|Publication number||US7009303 B2|
|Application number||US 10/971,042|
|Publication date||Mar 7, 2006|
|Filing date||Oct 25, 2004|
|Priority date||Nov 17, 2003|
|Also published as||US20050104183|
|Publication number||10971042, 971042, US 7009303 B2, US 7009303B2, US-B2-7009303, US7009303 B2, US7009303B2|
|Inventors||Hiroshi Kuroda, Shinpei Ishida|
|Original Assignee||Renesas Technology Corp.|
|Export Citation||BiBTeX, EndNote, RefMan|
|Patent Citations (8), Referenced by (22), Classifications (32), Legal Events (4)|
|External Links: USPTO, USPTO Assignment, Espacenet|
The present invention claims priority from Japanese patent application No. 2003-387188 filed on Nov. 17, 2003, the content of which is hereby incorporated by reference into this application.
The present invention relates to a multi-chip module (MCM), particularly to a technique to be applied effectively to a multi-chip module structured so that a plurality of semiconductor chips, each having a function different from those of others, are mounted on one substrate, thereby the multi-chip module is configured as one semiconductor integrated circuit device.
According to the so-called multi-chip module technique, a plurality of semiconductor chips are mounted on one substrate provided with a plurality of internal wired lines and a plurality of external terminals so that those semiconductor chips are united with the substrate into one integrated circuit device. For such an integrated circuit device, Japanese Unexamined Patent Publication Nos. Hei 6(1994)-224360, 2003-7963, and 2003-224242 disclose methods that provide the object integrated circuit device in which a plurality of chips are stacked with bonding wires. Japanese Unexamined Patent Publication No. Hei 6(1994)-224360 discloses a method that provides step-cutting on the back side of each chip mounted in such a device. Japanese Unexamined Patent Publication No. 2003-7963 discloses a method that provides each mounted chip with a spacer and Japanese Unexamined Patent Publication No. 2003-224242 discloses a method that provides each mounted chip with a notch at its back side.
[Patent document 1] Japanese Unexamined Patent Publication No. Hei 6(1994)-224360
[Patent document 2] Japanese Unexamined Patent Publication No. 2003-7963
[Patent document 3] Japanese Unexamined Patent Publication No. 2003-224242
In the progress of the semiconductor technology in recent years, there have appeared techniques for configuring a plurality of semiconductor chips used to realize such electronic systems as microcomputer chips, DRAM chips, and flash memory chips as one package type semiconductor device respectively. However, if a plurality of semiconductor devices, each being packaged independently with use of an ordinary packaging technique employed for QFP (Quad Flat Package), CSP (Chip Size Package or Chip Scale Package), and BGA (Ball Grid Array) are to be mounted on such a substrate as a printed wired substrate instead of using a plurality of semiconductor chips, it is difficult to reduce the distance between semiconductor chips and their wiring distances, so that the signal delay is promoted by the wiring, thereby the devices come to be limited naturally in realization of faster operations and smaller sizes.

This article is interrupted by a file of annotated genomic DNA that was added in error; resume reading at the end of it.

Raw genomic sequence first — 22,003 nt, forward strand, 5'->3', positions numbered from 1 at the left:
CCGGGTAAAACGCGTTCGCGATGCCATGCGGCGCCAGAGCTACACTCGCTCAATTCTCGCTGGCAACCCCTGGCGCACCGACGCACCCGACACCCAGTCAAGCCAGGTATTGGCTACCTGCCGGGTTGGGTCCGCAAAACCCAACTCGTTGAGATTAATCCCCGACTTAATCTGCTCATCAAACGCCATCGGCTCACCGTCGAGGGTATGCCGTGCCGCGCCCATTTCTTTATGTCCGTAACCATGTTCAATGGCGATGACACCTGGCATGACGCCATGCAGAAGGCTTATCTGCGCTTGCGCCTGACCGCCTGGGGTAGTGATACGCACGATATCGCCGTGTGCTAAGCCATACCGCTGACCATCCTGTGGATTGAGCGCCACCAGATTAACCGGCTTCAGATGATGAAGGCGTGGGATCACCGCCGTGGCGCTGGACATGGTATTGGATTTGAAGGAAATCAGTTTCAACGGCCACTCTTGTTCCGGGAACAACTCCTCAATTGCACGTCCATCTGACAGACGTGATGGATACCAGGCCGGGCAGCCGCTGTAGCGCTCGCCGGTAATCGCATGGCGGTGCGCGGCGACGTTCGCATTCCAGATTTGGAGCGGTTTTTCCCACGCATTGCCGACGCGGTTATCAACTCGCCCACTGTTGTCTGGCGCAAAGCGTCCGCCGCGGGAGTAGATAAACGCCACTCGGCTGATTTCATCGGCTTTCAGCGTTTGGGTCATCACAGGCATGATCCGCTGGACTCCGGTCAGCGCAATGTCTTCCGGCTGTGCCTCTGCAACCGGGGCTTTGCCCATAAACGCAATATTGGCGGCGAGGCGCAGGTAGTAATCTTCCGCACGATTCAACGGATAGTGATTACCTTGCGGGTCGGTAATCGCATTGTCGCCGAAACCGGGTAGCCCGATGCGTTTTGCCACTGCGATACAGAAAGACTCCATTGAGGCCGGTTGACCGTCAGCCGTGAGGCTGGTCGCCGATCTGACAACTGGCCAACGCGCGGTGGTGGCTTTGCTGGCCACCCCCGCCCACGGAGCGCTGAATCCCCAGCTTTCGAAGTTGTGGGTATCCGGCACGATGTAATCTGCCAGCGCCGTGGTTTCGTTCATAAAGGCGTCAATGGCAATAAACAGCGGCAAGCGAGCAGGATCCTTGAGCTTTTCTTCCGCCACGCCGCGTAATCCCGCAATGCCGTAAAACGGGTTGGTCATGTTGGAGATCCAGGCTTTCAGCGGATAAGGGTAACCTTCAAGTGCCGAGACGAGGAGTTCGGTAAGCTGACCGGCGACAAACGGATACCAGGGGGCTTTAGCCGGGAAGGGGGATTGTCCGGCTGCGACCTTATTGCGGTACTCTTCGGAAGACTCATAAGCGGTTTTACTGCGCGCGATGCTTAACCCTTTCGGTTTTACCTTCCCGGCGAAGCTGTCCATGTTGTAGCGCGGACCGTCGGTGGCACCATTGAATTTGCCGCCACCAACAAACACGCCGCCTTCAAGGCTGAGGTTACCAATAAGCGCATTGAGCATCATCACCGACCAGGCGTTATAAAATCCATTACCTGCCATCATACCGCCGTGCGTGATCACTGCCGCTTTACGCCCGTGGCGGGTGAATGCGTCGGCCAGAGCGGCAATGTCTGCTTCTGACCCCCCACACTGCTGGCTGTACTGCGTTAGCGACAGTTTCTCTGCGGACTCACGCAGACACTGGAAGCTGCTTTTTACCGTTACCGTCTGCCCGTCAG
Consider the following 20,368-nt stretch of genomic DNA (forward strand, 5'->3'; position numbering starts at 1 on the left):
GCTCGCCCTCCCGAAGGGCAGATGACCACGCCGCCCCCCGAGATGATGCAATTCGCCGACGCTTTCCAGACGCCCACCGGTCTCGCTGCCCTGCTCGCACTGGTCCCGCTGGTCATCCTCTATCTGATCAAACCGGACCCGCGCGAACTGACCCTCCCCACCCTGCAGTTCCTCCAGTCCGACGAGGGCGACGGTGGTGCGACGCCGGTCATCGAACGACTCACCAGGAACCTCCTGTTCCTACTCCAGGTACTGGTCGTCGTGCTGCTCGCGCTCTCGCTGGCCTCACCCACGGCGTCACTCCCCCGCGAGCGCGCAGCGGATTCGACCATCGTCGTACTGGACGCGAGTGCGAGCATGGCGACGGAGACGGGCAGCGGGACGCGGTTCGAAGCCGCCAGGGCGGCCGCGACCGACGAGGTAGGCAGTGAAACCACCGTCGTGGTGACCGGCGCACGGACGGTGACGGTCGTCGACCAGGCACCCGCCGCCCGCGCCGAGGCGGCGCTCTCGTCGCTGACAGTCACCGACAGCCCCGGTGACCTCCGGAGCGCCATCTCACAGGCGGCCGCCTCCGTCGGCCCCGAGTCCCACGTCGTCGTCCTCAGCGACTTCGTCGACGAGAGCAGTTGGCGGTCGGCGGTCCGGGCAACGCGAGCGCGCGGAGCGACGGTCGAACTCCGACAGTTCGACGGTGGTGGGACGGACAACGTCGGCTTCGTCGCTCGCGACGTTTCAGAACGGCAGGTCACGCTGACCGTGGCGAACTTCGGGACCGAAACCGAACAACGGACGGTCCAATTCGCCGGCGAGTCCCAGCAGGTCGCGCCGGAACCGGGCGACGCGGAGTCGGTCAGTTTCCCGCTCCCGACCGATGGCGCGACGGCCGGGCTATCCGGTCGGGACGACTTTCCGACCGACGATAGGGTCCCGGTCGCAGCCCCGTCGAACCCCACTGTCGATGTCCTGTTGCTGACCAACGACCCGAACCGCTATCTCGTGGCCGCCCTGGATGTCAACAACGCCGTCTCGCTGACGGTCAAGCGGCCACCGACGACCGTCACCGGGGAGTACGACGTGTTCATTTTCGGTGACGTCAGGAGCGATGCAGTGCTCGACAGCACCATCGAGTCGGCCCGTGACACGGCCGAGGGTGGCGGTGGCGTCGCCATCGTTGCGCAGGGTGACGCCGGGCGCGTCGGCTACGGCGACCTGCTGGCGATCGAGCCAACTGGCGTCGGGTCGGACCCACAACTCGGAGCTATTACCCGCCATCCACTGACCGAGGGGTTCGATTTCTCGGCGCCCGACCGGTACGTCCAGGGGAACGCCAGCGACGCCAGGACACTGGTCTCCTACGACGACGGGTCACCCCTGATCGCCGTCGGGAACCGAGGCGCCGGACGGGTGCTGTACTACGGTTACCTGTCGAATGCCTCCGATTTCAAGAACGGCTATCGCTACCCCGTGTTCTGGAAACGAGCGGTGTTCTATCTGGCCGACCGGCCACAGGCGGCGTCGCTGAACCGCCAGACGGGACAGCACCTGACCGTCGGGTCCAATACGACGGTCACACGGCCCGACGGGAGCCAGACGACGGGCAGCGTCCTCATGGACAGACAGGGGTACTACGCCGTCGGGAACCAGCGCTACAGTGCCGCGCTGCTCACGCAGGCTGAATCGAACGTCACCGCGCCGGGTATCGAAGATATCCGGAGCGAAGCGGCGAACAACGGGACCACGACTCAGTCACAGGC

According to the multi-chip module technique as described above, however, a plurality of so-called very small bare chips come to be packaged into one semiconductor device. The technique can thus reduce the wiring distance between the chips and improve the characteristics of each of the semiconductor devices. This is why both of the size of the semiconductor device itself and its mounting area are reduced, thereby realizing a smaller semiconductor module.
As semiconductor chips to be used for a multi-chip module, it is preferable to select those that are closely related with each other, for example, a microcomputer chip and a DRAM chip or flash memory chip to be connected to the microcomputer chip. This is because selection of a combination of a plurality of semiconductor chips related closely with each other makes it possible to bring the features of the multi-chip module to be composed of those chips into full play. In the patent documents 1 to 3, however, no consideration is taken to the improvement of the total performance of the multi-chip module nor to the reduction of the module in size. Respective chips are just stacked in the module.
Under such circumstances, it is an object of the present invention to provide a multi-chip module enhanced more in performance and reduced more in size. The above and further objects and novel features of the present invention will more fully appear from the following detailed description when the same is read in conjunction with the accompanying drawings.